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On the use of allegory and the narrative function of the name "Usher" in E.A.Poe's "The Fall of the House of Usher"
1.) Discuss the use of allegory in E.A.Poe's short story "The Fall of the House of Usher."
In an allegoric narrative the action and setting have by definition a second meaning next to the superficial, literal sense. In the case of E.A.Poe's story "The Fall of the House of Usher" this is already indicated by the lexical ambiguity of the title. Its equivocal quality is due to the term "house." On the one hand we could read "house" as a metonymy denoting Usher's family. The title would then mean "The Decline of the Lineage of Usher" - which is probably how most readers would interpret it straight away. On the other hand, however, "house" could simply mean Usher's estate. We could then paraphrase the title as "The Tumbling Down of Usher's Mansion." As the term “house” can refer to both the house as well as its inhabitant, this ambiguity is a first hint to the allegorical relation between both.
We are told already in the title that both are threatened by imminent destruction. The terms "house" and "fall" are contrasted there: "house" in either sense is a term with - at least at first sight - entirely positive connotations. It implies stability, age, tradition; a house is something long-lasting that gives shelter to its inhabitant. "Fall," in contrast, is clearly an absolutely negative term connected with decay, etc. The gap between both terms is vast: something as solid as a house is not expected to "fall." In the end, however, it does - the story is therefore to be read as an allegory of transitoriness.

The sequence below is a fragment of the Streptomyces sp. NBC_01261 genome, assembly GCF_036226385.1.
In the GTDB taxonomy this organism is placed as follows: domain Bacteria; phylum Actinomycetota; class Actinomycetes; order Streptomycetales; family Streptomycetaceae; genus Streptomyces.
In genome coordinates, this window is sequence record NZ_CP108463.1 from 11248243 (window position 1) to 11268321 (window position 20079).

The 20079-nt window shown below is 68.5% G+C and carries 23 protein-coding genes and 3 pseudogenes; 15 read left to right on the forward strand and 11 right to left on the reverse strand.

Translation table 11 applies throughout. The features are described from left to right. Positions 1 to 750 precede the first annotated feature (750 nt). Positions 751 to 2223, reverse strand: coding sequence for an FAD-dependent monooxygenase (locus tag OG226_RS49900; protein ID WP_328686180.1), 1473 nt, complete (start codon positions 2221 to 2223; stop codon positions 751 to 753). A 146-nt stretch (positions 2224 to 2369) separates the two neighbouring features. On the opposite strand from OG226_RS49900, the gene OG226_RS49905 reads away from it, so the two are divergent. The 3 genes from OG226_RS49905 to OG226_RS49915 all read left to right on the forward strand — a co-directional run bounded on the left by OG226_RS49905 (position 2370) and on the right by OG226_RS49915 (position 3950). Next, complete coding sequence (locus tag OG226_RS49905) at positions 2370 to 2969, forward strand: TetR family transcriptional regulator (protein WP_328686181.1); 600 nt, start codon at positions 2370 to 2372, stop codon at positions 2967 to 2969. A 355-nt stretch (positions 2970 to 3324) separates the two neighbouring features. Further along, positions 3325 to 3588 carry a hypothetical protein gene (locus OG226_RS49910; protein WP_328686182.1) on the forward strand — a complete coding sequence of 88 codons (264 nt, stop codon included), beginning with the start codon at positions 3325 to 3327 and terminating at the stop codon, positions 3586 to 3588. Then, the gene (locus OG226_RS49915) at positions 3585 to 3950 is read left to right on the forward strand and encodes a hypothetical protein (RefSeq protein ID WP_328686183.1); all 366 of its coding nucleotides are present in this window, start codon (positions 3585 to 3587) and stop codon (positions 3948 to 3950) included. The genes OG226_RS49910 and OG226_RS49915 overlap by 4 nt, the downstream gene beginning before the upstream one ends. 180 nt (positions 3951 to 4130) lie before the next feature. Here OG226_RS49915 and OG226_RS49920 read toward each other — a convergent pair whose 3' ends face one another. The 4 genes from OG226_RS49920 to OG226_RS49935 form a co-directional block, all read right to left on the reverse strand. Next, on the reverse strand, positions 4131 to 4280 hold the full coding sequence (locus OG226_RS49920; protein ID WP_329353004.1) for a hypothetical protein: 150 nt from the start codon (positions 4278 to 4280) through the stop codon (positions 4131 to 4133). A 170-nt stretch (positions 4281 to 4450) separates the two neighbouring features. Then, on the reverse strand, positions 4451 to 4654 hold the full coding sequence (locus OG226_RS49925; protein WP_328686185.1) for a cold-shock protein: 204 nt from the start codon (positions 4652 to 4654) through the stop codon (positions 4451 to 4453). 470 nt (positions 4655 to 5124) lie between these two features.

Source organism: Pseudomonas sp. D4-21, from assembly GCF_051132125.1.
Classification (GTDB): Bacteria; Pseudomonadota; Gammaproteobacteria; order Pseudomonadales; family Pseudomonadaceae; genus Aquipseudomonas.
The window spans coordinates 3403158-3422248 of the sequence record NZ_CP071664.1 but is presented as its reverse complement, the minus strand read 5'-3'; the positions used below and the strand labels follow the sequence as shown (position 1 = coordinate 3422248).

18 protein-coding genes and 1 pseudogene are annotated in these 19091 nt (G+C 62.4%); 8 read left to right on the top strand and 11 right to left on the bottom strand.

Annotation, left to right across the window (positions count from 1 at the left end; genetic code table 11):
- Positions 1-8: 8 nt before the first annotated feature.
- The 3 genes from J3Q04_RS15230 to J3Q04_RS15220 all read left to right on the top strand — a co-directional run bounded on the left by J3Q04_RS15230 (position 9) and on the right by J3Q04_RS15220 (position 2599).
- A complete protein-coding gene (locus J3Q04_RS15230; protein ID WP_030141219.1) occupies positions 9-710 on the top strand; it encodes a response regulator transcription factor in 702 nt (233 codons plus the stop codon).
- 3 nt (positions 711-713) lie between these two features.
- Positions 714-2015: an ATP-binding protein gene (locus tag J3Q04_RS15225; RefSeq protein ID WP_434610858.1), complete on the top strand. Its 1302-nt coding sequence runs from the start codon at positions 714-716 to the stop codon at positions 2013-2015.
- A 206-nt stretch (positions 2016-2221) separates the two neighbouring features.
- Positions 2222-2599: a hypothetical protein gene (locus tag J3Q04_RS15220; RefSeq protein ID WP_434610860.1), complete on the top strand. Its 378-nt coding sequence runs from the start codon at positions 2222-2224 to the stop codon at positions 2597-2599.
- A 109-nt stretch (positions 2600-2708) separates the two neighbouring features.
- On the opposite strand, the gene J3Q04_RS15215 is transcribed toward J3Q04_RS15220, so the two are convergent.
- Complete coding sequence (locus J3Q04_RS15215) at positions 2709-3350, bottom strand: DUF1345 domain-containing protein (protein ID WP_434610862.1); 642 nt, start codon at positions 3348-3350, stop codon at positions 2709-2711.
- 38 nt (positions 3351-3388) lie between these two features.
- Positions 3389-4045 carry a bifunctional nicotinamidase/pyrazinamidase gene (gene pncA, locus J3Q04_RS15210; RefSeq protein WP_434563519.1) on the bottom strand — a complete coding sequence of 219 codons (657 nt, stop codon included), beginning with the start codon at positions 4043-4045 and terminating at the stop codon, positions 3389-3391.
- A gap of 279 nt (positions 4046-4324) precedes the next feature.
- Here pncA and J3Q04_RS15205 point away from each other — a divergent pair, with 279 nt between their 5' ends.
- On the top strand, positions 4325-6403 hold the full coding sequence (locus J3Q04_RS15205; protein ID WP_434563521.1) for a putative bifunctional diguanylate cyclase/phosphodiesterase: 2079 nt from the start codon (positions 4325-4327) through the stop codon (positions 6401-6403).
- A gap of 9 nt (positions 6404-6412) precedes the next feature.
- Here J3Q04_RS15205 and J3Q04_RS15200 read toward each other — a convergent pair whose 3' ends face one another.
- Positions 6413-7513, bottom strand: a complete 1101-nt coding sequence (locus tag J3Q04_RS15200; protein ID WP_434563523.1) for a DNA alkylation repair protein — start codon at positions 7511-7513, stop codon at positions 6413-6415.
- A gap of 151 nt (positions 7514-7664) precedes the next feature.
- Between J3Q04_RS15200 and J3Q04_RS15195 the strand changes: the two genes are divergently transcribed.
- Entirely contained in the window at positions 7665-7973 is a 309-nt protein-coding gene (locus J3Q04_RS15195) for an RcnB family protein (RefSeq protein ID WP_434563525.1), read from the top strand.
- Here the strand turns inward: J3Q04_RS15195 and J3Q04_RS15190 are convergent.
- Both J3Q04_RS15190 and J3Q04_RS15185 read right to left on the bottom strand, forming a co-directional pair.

On quite an early stage the mansion turns out to be not that stable as it should be: the narrator perceives a “fissure”1 in the building. On an allegoric level this fissure corresponds to Usher’s mental illness; the final collapse of the whole building, brought about by this “barely perceptible fissure” (277) corresponds to Usher’s eventual death - it impressively underlines the fact that with his death Usher's lineage, the “house of Usher,” is extinct.
The story's allegorical leitmotif of transitoriness is supported by the temporal and spatial setting, both of which are introduced at the very beginning of the story. Corresponding to the "fall" that is a central theme of the story and that makes its first appearance in the title, Poe has chosen autumn, "the time of the fall of the leaf,"2 as the temporal setting for his story - a season that is traditionally and for obvious reasons connected with decay. In the first sentence we are told that the initial scene is set on a "dull, dark, and soundless day in the autumn of the year” (273).
And not only the year but also the day is coming to an end here as "the shades of the evening [draw] on" (273). This apocalyptic imagery, pointing to the imminent "Fall of the House of Usher," is continued and intensified in the description of the landscape surrounding Usher's house - a "singularly dreary tract of country" characterized by "trunks of decayed trees" (273) - as well as in the description of the outward appearance of the mansion itself. It is called "melancholy" (273), a quality normally attributed to people rather than to things. This personification of the house again points to the close allegorical relation between the mansion and its inhabitant. As the narrator looks at this "mansion of gloom" (274) with "bleak walls" (273), he perceives "the crumbling condition of the individual stones [of the masonry]" (276) - an "indication of extensive decay" (277) - and eventually the "fissure" (277).
The mansion's "principle feature seemed to be that of an excessive antiquity" (276), a quality that also characterizes the interior - "the Gothic archway of the hall" (277), the "long, narrow, and pointed" (277) (=Gothic!) windows - and which points to the long history of Usher's "ancient" and "time-honoured" (275) family. Both the house and the family are very old; they are now, if you like, in the autumn of their lifes and are not spared the fate of all things earthly. The description of both the temporal and spatial circumstances of the story is used purposefully here; the setting is endowed with allegorical meaning, it underlines the motif of transitoriness and functions as a harbinger of the imminent destruction that awaits the "House of Usher."